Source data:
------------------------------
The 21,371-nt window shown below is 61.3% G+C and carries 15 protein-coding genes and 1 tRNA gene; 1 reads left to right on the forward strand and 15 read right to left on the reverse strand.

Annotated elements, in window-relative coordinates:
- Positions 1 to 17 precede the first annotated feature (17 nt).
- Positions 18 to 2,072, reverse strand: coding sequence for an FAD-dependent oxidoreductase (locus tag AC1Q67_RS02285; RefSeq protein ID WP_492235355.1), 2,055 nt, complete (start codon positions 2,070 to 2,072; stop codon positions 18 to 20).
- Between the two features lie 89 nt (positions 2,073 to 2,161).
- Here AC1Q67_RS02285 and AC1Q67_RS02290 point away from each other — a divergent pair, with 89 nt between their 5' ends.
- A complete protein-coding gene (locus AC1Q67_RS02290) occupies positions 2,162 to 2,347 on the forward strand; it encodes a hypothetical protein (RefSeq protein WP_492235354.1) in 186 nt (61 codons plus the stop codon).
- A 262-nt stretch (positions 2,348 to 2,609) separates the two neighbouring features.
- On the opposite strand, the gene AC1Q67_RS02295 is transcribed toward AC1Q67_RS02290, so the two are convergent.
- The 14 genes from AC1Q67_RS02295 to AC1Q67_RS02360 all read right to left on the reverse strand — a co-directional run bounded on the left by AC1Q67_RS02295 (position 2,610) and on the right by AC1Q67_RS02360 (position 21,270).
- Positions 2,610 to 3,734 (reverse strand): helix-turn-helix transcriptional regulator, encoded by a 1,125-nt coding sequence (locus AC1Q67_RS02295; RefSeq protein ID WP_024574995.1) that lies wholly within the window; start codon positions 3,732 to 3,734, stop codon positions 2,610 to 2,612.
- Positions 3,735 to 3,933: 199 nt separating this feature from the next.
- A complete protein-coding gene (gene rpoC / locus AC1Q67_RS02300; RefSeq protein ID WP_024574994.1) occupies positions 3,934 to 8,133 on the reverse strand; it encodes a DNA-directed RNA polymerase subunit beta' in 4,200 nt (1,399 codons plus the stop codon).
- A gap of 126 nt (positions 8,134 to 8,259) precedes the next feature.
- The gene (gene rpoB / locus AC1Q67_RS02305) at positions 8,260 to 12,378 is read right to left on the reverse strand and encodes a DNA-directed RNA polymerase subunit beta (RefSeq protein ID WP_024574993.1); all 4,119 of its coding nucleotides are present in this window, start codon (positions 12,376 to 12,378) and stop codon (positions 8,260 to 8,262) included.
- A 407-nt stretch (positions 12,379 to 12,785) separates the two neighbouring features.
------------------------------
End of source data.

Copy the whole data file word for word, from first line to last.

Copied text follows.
The 21,371-nt window shown below is 61.3% G+C and carries 15 protein-coding genes and 1 tRNA gene; 1 reads left to right on the forward strand and 15 read right to left on the reverse strand.

Annotated elements, in window-relative coordinates:
- Positions 1 to 17 precede the first annotated feature (17 nt).
- Positions 18 to 2,072, reverse strand: coding sequence for an FAD-dependent oxidoreductase (locus tag AC1Q67_RS02285; RefSeq protein ID WP_492235355.1), 2,055 nt, complete (start codon positions 2,070 to 2,072; stop codon positions 18 to 20).
- Between the two features lie 89 nt (positions 2,073 to 2,161).
- Here AC1Q67_RS02285 and AC1Q67_RS02290 point away from each other — a divergent pair, with 89 nt between their 5' ends.
- A complete protein-coding gene (locus AC1Q67_RS02290) occupies positions 2,162 to 2,347 on the forward strand; it encodes a hypothetical protein (RefSeq protein WP_492235354.1) in 186 nt (61 codons plus the stop codon).
- A 262-nt stretch (positions 2,348 to 2,609) separates the two neighbouring features.
- On the opposite strand, the gene AC1Q67_RS02295 is transcribed toward AC1Q67_RS02290, so the two are convergent.
- The 14 genes from AC1Q67_RS02295 to AC1Q67_RS02360 all read right to left on the reverse strand — a co-directional run bounded on the left by AC1Q67_RS02295 (position 2,610) and on the right by AC1Q67_RS02360 (position 21,270).
- Positions 2,610 to 3,734 (reverse strand): helix-turn-helix transcriptional regulator, encoded by a 1,125-nt coding sequence (locus AC1Q67_RS02295; RefSeq protein ID WP_024574995.1) that lies wholly within the window; start codon positions 3,732 to 3,734, stop codon positions 2,610 to 2,612.
- Positions 3,735 to 3,933: 199 nt separating this feature from the next.
- A complete protein-coding gene (gene rpoC / locus AC1Q67_RS02300; RefSeq protein ID WP_024574994.1) occupies positions 3,934 to 8,133 on the reverse strand; it encodes a DNA-directed RNA polymerase subunit beta' in 4,200 nt (1,399 codons plus the stop codon).
- A gap of 126 nt (positions 8,134 to 8,259) precedes the next feature.
- The gene (gene rpoB / locus AC1Q67_RS02305) at positions 8,260 to 12,378 is read right to left on the reverse strand and encodes a DNA-directed RNA polymerase subunit beta (RefSeq protein ID WP_024574993.1); all 4,119 of its coding nucleotides are present in this window, start codon (positions 12,376 to 12,378) and stop codon (positions 8,260 to 8,262) included.
- A 407-nt stretch (positions 12,379 to 12,785) separates the two neighbouring features.